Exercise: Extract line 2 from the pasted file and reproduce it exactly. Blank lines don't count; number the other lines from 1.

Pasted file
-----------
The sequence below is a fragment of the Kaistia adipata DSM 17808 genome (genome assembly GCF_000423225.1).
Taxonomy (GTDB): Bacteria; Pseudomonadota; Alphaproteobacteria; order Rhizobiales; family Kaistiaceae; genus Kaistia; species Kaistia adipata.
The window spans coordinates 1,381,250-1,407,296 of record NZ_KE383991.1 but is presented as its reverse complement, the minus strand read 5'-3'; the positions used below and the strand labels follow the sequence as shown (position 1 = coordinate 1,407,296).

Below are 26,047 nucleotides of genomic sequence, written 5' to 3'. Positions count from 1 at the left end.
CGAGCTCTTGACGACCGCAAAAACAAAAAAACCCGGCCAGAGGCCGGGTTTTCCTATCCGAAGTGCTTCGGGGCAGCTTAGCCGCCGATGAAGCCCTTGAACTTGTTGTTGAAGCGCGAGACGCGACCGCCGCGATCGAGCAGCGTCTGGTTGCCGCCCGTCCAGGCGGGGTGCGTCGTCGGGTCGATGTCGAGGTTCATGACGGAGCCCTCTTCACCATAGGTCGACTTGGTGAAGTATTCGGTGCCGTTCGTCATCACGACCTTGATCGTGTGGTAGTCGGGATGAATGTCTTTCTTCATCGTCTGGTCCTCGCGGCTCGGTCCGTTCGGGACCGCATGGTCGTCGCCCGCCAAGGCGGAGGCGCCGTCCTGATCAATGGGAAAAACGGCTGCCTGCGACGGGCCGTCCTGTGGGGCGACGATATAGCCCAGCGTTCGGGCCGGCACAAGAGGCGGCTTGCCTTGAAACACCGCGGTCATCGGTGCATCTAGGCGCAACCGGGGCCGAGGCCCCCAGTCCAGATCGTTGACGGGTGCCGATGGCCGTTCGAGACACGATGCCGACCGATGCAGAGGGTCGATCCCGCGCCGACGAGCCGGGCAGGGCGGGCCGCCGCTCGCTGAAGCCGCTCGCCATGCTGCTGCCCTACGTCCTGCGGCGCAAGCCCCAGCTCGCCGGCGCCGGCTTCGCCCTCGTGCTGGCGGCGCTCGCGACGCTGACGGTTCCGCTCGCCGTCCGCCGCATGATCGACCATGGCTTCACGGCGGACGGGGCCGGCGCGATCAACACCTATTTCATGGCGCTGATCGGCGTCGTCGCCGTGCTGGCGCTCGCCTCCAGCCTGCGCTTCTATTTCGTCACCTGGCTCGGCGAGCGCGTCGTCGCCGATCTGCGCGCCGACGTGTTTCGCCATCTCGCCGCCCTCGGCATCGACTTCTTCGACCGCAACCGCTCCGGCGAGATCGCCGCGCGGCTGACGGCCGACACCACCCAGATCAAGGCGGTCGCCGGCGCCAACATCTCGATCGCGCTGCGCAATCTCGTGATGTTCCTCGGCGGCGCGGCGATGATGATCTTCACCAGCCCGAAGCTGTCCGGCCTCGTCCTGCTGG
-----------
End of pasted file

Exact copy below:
Taxonomy (GTDB): Bacteria; Pseudomonadota; Alphaproteobacteria; order Rhizobiales; family Kaistiaceae; genus Kaistia; species Kaistia adipata.